“We were saved by a man, Brad, on a jetski who had travelled in from Ballina. [35kms away] I caught his attention by banging on a window. I was neck-deep in flood water – this was the only safe exit.”
“This time was going to be different; we were prepared. I felt proud as I witnessed the entire CBD packing up, lifting things to above the 12.12m flood record, ready to brace for what happened just under five years ago. We all had our flood plans. But this time was different: it broke all records, and it has broken our town…”
These are the words of Lismore residents - an Australian town recently ravaged by climate-related floods; it’s second natural disaster in five years. It has stunned the nation and added fuel to the fight for climate action.
This past week, those same residents dumped pieces of their homes and other precious, yet ruined, toys and belongings destroyed by the floods, outside of Prime Minister Scott Morrison’s official Sydney residence as they demanded not just emergency relief, but action.
Just as the carnage was landing outside the PM’s home, so the violent push-back against the Australian government continued a few miles away outside the Federal Court. Standing proud, an elderly nun, flanked by eight teenagers, were vowing to fight on. They had just lost a landmark case.
Together, these teenagers and the octogenarian were seeking an injunction to prevent the Minister from approving a proposal by Whitehaven Coal to expand the Vickery coalmine in northern NSW, arguing she had a ‘duty of care’ to protect young people from the climate crisis when assessing fossil fuel developments.
The Federal Environment Minister, Sussan Ley, had successfully appealed against the high-profile court decision that found she did indeed have a duty of care to protect young people from the climate crisis when assessing fossil fuel developments.
This Federal Court ruling found that the duty of care should not sit solely on the minister’s shoulders and that the court process was unsuitable to determine matters of public policy.
Yet here were some of Australia’s youngest activists, pledging to take their fight all the way to the High Court. Surely, they argued, their government had a moral obligation to protect future generations from harm?
While clearly devastated by the judgement and “So, so angry…” the leader of the action, 17-year-old Melbourne student Anj Sharma, said:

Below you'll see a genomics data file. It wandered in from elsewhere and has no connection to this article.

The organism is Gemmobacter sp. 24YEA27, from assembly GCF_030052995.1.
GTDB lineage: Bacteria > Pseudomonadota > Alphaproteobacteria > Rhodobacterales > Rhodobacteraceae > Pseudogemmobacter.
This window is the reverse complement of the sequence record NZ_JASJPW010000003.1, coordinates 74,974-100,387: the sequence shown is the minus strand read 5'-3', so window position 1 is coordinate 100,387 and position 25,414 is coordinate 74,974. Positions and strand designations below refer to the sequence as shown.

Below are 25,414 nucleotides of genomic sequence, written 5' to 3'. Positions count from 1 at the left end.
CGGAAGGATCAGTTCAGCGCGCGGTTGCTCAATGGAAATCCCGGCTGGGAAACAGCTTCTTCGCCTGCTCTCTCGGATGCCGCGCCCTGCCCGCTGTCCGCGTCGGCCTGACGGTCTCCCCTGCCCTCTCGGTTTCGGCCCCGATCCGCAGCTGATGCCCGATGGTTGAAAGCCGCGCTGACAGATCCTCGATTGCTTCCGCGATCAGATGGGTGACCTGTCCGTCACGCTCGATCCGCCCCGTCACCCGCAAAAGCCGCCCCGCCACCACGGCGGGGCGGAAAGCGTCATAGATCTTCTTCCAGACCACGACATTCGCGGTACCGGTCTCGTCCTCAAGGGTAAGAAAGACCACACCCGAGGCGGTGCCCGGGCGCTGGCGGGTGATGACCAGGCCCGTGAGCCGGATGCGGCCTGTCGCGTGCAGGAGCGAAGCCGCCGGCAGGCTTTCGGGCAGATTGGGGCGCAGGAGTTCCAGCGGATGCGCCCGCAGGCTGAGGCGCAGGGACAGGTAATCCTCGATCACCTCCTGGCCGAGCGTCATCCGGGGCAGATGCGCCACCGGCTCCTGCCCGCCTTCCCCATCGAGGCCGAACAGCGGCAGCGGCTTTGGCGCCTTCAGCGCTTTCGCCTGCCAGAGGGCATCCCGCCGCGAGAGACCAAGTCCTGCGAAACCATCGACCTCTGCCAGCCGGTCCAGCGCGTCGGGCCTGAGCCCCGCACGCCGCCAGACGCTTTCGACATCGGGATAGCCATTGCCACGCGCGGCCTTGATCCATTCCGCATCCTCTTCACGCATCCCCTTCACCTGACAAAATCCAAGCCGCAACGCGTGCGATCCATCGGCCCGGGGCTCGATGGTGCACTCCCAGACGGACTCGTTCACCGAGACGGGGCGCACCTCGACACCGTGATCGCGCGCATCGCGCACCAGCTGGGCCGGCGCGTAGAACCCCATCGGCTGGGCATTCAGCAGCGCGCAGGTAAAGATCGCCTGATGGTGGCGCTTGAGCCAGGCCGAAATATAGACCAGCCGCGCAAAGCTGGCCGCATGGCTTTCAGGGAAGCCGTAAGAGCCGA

“It will not deter us in our fight for a safe future… we will not stop in our fight for climate justice. The world is watching.”
Let that sink in a bit. Aussies, young and old, victims of climate change, fed up with lip service, are laying remnants of their homes at the foot of what many would call the altar of inaction. Citizens, fighting the Government in the highest legal halls of the land, are determined to have them take responsibility and adopt a more rigorous stance against the greatest threat the planet currently faces.
Activism is reaching an important crescendo in Australia and the message to Governments as they square off is clear
While predictions and models are powerful indicators of potential strife to come; the Lismore protestors show us: this is what a climate crisis looks and feels like.
The Vickery coalmine case highlights Government deflection of accountability; but instead of protest, citizens are prosecuting. And they have the energy, determination and will to take the fight all the way to the top.
65% of Australians think climate change is more critical now, or just as critical, than ever before; and they won’t stop calling on the Government to take the same stance.
The UN, too, has joined the fray with The United Nations secretary-general António Guterres calling Australia a ‘holdout’: "A growing number of G20 developed economies have announced meaningful emissions reductions by 2030 – with a handful of holdouts, such as Australia," he said.
As citizens rally to be heard; signs and placards have been replaced by flood debris, while open letters are being bolstered by legal action.
This climate war is entering a new phase. Denial is no longer the enemy. Deflection is. So, the gloves are well and truly off. Citizens are fighting like our lives depend on it… because when you think about it, they do.
The growing desire to take real, lasting action against climate change is percolating through every aspect of society. There’s a role for government, businesses and for citizens. We all have to act.
Me? I’m on a mission with Cogo to empower hundreds of millions of customers and businesses across the world to change the way they consume and reduce their impact on the planet. It’s the most credible, large-scale solution I could contribute to right now.
You can join us at Cogo, whether in one of the many roles currently available or as a partner, to help us enable millions of people to take action by measuring and reducing their carbon emissions. This is how we're dealing apathy a blow.
But, while collective individual actions absolutely matter, this alone won’t do it. We need large corporates, the heavyweights of the business world, to weigh in and, right now, we need changes to public policy too. Changes of this magnitude will only ever follow the level of public outrage described above, so my hope is that, in some small way, this post not only helps bolster that message but acts as a rallying cry to others.